With a little help from the Bank of Canada and the short-term-only view so prevalent in our peers, many people are buying the drum beat--both literally and figuratively. I think you'd be hard pressed to find someone not actively researching real estate who thinks prices will drop further this year, even though they're being warned by the CREA, BCREA and CMHC.
Last fall, I hardly conversed with friends about the state of the local market. Most of them own, and while few had bought in the past two years, all were not happy with the contraction in prices. I simply didn't want to awaken the anxiety they may have been feeling. Today, a totally different story, except it's friends and family doing the talking:
"See, I told you prices don't really go down, and if they do, they don't fall far."These statements speak volumes about our collective inability to see the big picture and recognize just how close to the edge we first time buyers would be if we took the advice of homeowners today. Here's the single most inescapable truth about the real estate market:
"We will soon be returning to normal price increases, everyone wants to live in Victoria."
"You should have bought in February, you'd be up right now."
"You're missing out on the lowest interest rates in history. Why do you keep throwing money away on rent?"
- New entrants dictate the state of the market
Last May, all was well in Victoria. Business was booming, people were earning and everywhere was hiring. Our economy was diversified and isolated at the same time. We were different, we had government and military and construction and technology. Yet prices fell. And no one, nowhere in the media, even attempted to accurately explain why. It was just that "first time buyer's were sitting on the fence."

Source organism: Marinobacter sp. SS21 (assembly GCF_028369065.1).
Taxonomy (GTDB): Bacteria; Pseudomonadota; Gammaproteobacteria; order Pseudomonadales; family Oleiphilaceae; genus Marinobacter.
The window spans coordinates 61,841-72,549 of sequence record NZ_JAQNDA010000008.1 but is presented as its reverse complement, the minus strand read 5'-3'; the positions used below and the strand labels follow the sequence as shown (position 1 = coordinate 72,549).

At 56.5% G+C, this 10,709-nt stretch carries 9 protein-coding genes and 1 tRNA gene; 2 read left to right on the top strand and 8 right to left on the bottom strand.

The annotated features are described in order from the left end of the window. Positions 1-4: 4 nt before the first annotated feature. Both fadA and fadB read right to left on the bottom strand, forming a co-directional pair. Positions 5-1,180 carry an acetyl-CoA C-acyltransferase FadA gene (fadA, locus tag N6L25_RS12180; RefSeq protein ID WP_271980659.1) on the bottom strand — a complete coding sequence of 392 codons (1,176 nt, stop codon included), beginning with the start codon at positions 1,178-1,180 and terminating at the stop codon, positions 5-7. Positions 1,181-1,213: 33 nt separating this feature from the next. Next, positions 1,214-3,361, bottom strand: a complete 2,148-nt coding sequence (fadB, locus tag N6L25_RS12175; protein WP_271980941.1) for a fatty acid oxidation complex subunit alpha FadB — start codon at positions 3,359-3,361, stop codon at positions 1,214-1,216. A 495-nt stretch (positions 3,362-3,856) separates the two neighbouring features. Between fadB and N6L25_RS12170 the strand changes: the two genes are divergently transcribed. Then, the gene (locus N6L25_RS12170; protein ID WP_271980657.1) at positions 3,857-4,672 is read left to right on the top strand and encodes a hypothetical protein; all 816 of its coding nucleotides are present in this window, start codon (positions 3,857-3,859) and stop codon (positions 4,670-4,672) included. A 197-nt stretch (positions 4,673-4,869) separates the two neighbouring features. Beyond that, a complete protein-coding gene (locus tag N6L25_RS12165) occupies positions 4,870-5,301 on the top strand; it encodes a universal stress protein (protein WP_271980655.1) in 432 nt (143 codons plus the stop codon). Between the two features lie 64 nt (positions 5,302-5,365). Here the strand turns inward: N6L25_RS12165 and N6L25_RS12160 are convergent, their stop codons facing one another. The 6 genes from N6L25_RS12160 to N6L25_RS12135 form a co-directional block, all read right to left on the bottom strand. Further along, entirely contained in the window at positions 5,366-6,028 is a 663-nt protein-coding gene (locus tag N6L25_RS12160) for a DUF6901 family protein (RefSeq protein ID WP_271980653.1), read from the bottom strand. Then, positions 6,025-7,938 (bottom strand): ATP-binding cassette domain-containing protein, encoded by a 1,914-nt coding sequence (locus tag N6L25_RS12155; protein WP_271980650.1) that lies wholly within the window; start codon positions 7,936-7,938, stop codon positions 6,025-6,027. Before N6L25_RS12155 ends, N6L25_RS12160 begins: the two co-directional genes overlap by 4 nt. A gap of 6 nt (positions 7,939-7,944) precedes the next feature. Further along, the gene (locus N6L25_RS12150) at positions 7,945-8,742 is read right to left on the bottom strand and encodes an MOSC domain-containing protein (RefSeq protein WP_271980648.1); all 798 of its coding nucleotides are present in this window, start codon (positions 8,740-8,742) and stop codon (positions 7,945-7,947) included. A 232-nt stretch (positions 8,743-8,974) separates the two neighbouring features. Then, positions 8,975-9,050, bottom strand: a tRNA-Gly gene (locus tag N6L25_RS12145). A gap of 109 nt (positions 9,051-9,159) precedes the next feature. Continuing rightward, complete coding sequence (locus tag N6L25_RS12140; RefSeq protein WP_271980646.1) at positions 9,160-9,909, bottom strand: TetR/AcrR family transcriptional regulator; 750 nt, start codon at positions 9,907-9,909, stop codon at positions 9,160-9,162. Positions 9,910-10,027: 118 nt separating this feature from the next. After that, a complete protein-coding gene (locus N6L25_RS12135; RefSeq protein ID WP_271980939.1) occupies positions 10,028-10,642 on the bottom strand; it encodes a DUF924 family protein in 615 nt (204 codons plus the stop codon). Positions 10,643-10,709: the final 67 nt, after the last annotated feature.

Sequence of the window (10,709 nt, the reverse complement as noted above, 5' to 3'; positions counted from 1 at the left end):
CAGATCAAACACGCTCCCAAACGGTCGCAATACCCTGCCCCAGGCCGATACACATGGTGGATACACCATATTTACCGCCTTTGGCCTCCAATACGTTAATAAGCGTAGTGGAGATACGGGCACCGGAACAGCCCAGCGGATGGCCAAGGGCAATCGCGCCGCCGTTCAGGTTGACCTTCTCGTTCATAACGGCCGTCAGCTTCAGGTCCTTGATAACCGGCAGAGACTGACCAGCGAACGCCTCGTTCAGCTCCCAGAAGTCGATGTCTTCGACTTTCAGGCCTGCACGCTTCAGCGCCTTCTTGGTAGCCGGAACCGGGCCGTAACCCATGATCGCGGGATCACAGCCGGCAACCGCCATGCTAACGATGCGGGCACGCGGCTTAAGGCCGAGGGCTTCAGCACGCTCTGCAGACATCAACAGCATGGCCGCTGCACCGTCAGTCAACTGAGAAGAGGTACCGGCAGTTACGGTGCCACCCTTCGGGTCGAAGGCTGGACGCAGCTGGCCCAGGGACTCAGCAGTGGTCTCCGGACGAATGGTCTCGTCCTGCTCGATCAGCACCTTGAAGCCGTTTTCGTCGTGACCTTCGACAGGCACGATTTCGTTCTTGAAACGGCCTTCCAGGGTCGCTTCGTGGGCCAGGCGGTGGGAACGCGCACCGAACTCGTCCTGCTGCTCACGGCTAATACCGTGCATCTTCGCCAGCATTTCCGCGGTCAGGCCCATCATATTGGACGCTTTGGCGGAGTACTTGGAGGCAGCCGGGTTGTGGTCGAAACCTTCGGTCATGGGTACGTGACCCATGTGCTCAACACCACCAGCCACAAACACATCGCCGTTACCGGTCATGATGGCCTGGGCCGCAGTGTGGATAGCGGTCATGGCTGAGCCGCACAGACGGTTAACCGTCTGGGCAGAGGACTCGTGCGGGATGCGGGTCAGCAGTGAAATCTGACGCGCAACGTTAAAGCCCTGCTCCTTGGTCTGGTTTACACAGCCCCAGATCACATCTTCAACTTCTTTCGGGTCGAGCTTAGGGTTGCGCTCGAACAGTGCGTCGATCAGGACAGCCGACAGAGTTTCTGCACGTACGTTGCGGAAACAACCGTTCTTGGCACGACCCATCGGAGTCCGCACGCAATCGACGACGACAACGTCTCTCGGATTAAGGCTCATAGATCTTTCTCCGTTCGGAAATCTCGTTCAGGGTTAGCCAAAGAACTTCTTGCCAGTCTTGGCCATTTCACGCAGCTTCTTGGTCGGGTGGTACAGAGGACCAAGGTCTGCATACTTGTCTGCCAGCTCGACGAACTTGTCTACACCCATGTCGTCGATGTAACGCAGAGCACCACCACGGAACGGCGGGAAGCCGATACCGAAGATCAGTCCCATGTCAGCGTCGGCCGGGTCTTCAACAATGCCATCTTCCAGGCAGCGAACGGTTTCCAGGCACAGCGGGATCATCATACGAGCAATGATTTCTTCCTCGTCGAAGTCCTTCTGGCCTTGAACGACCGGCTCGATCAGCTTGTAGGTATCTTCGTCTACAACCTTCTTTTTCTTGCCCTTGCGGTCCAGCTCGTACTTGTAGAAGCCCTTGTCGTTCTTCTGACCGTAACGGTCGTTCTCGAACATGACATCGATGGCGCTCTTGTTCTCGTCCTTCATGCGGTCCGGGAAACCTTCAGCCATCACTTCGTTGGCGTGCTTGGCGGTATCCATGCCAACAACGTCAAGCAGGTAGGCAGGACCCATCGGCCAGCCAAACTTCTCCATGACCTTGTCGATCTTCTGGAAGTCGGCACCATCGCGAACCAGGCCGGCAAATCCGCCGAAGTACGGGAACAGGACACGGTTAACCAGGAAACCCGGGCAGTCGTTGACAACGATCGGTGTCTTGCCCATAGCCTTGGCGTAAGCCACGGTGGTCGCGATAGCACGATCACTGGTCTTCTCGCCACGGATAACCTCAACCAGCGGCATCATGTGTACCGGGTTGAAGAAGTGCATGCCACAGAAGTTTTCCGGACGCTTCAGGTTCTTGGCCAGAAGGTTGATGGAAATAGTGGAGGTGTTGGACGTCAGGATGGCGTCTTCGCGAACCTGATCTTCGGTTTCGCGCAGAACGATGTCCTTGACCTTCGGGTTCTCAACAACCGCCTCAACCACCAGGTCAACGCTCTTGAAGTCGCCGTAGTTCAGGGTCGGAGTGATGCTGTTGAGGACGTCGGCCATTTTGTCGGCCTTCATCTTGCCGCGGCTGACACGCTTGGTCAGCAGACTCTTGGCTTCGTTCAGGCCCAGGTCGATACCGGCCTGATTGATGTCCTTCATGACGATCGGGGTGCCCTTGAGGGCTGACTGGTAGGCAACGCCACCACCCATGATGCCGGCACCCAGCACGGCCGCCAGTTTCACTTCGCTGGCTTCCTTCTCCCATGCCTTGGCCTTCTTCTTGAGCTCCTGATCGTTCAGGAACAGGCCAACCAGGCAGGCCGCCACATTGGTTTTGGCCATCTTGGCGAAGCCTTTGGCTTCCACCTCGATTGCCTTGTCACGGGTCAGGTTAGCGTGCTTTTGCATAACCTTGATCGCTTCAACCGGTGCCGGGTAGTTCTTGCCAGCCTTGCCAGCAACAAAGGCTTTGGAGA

But prices dropped because we'd reached an affordability limit for FTBers. Interest rates nearing 6% made it near-impossible for many first-timers to get into the market. But people were still employed, the outlook was still "Canada will avoid recession" and our real estate market didn't suffer the same fundamental weaknesses found around the world.
Then October happened. Stock markets crashed and the 0 down 40 year amortization mortgage disappeared in Canada. Nothing sold in November, December and January. We were told we were in the midst of a confidence crisis but our fundamentals were strong. Until they weren't, and government stopped hiring and contracting out, then started talking about 4 day work weeks, and construction starts stopped, and technology companies dependent on government contracts started worrying.
Then interest rates plunged for two months, along with inflation and consumer spending, until the attractiveness of cheap credit outweighed the realization of "I can't afford all this debt I have." Home prices had dropped (though not in the entry-level SFH segment) and first time buyers got off the fence. They bought in March and again in April. May 2009 looks like it will surpass the sales volumes of May 2008. But inventory remains stable, it's not going down. And that is a problem. Every time a house is sold, another one comes on the market. Sure, some really great homes are attracting multiple offers, but the majority of places are taking time to sell and are only selling if they were priced with a sharp pencil. And that is why prices are "stable" and not rising.
So far this year we've seen prices bounce in a range of 5% which is exactly what prices tend to do in Victoria between months. Yet some of the industry talking heads are calling bottom, usually carefully couched in a question: "with so many sales and stabilizing prices, have we hit bottom?"
Three months of sales data is usually a good indicator of a trend in real estate. May numbers will be out in just over a week's time. I suspect we will see prices increased over April along with sales being higher than May 2008. The beating of the True Real Estate Believer™ drum will be deafening. But will the trend continue into June and July?